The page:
Friday, November 14, 2014

Video: How Trying To Glide Harms Your Catch

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[Warning: If you are on a mobile or slow internet connection you may need to give the video in this post a short time to buffer and play smoothly.]

If you've been following Swim Smooth for a while, you'll know that we advise against adding a pause-and-glide into your stroke to try and make your stroke longer. One reason is that water is 800x more dense than air and you simply decelerate during the glide before have to re-accelerate on the following stroke - which is a very inefficient way to swim.

Another reason is that trying to glide has a strong tendency to harm your catch technique at the front of your stroke. Here's Paula who is relatively new to swimming:

Paula's trying to pause the lead arm out in front of the head to make her stroke longer. Like nearly all swimmers who are trying to do this, she is dropping her elbow and wrist, and showing the palm forwards. Here's a slow motion close-up of the front of her stroke:

You can clearly see how she's leaning on the water in order to try and pause her lead hand in front of her head. Not only is she applying a brake and slowing herself down but by dropping the elbow and wrist like that it's almost impossible to get a good hold of the water and press it backwards effectively during the stroke that follows.

If you push forwards like this in your own stroke then you will feel quite a lot of water pressure on the palm of your hand. Don't mistake that feeling for a good catch - it isn't! In fact, when you correct this position (see below) you will actually feel less pressure on the palm of the hand, which can feel wrong at first.

Pushing forwards on the water has many knock on effects in your stroke, such as sinking the legs downwards at the back. If you look back to the top video again you can see how hard Paula is having to kick to try bring them up to the surface and to make up for a lack of arm propulsion in her stroke. Kicking that hard is hugely energy sapping!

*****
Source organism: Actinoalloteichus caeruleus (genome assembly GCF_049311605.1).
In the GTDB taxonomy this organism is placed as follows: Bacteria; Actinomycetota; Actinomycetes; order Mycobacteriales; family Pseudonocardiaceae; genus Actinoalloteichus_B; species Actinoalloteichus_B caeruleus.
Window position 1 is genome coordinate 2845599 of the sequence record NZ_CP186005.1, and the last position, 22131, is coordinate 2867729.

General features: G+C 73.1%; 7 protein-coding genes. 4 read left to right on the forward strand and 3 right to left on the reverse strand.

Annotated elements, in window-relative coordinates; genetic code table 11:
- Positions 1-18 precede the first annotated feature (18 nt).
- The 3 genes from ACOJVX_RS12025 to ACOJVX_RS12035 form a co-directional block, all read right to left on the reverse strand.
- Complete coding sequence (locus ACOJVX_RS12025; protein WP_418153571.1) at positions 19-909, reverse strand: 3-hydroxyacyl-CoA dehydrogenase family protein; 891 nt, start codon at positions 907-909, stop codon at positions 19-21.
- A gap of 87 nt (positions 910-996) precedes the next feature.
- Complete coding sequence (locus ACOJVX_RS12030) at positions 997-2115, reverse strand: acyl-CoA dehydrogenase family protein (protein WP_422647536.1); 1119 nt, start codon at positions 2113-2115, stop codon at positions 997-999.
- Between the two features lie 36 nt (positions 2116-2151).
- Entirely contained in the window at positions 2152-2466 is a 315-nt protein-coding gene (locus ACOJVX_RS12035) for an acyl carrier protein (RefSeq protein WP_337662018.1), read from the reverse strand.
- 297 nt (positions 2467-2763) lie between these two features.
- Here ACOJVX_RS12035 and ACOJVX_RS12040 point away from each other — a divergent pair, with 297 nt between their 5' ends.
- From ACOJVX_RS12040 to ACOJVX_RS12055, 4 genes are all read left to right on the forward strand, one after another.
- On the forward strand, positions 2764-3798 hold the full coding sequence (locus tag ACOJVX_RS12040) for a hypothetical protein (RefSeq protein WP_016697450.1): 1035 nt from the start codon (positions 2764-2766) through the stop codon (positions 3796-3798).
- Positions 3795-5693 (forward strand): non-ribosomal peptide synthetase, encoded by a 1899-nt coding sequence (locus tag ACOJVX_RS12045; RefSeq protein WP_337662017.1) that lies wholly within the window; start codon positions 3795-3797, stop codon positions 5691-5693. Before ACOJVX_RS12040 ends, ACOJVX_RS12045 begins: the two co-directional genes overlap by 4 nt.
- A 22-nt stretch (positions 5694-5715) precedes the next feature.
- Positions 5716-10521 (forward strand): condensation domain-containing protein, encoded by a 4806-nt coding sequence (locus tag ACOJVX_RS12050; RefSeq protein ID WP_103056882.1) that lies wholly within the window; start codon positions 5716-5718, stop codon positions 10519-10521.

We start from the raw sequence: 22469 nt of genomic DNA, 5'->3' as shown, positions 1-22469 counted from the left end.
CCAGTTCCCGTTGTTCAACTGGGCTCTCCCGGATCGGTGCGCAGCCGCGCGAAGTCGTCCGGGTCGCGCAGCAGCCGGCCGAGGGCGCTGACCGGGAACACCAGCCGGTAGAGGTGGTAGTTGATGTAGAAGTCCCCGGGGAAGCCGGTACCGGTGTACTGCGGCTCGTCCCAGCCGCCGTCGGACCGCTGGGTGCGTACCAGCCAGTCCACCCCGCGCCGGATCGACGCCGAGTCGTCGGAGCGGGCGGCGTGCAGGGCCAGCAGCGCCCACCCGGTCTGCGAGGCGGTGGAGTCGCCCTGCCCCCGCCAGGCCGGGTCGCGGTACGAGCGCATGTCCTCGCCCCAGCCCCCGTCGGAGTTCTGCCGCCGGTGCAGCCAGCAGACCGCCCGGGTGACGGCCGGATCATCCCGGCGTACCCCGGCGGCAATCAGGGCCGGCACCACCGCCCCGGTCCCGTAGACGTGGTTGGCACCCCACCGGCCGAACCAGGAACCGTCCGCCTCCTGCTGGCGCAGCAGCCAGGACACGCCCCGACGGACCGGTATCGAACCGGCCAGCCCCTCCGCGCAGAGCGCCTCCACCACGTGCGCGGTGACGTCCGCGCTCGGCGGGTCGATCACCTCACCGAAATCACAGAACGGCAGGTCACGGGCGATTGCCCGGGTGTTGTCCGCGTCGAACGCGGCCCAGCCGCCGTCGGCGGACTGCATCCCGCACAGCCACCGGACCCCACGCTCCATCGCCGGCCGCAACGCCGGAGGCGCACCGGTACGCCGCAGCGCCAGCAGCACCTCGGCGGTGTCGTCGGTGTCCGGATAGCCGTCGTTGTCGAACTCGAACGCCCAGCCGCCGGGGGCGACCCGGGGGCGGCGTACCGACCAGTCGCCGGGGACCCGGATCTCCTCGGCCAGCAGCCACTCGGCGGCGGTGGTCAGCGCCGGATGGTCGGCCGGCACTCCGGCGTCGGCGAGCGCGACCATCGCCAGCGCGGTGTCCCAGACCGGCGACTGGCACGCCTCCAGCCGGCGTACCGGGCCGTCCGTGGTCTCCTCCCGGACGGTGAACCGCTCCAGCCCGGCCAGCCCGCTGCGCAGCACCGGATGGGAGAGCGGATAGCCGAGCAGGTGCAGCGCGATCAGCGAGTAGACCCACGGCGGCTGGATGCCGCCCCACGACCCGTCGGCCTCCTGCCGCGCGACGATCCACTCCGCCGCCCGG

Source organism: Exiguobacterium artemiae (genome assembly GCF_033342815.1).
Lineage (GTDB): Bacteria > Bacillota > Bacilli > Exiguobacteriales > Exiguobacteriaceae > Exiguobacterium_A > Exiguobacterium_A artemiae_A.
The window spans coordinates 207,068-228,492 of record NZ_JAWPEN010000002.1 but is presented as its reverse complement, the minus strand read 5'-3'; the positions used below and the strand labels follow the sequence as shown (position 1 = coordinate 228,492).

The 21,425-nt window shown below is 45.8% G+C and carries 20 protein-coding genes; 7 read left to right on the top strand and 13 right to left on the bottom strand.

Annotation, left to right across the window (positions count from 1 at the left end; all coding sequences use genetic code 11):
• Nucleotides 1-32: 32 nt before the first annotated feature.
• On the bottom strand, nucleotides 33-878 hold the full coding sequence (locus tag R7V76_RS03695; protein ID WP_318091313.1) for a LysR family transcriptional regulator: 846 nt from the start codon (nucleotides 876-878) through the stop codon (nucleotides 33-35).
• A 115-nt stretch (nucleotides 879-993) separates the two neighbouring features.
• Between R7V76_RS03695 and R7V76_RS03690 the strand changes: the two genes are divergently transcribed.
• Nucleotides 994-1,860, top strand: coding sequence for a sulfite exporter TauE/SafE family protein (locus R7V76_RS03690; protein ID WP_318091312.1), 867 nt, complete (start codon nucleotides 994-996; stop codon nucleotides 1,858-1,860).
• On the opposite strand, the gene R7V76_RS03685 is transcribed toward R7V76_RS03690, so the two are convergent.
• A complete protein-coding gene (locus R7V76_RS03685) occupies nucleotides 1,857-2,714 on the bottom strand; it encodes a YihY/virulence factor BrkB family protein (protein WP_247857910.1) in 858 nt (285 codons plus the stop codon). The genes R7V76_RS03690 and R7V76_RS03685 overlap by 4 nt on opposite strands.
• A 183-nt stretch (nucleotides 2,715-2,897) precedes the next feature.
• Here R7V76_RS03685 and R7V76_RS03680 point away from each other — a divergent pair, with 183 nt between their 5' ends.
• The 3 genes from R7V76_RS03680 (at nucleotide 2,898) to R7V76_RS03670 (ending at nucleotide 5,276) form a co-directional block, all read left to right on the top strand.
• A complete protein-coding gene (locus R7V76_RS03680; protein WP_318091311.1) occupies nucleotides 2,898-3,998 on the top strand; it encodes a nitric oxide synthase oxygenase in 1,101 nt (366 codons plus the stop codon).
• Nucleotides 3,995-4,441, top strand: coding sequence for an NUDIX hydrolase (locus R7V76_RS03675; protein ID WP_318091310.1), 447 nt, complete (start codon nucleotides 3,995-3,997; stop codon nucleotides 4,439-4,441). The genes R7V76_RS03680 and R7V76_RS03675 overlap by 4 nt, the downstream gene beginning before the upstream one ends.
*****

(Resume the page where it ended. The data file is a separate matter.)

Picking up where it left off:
Gliding And The Catch

Instead of dropping the elbow and showing the palm forwards, we should be entering and extending with the elbow slightly higher than the wrist and the wrist slightly higher than the elbow:

In this position there's no braking effect on the lead hand and the swimmer is perfectly set-up for engaging with the water and pressing it backwards.

The important point to appreciate is that when the hands extend forward into the correct catching position, the flow of the water actually pushes your hand and arm into commencing the catch. Elite swimmers use this little push from the water to engage the catch and keep their stroke continuous and flowing at the front. Here's marathon swimming legend Shelley Taylor-Smith doing just that:

If you are trying to deliberately pause at the front of the stroke there's really no other way to stop the next stroke commencing other than learning to push forwards against the water. This is why nearly all Overgliders have learnt to 'put on the brakes' like this in their stroke (as you can see in this Youtube sequence).

The solution? Take a leaf out of the elite swimmer's book and don't try and glide in the first place! Don't rush the stroke but keep it continuous and flowing to give yourself every chance of developing a great catch and pull, you'll be a much faster and more efficient swimmer as a result.

Swim Smooth!

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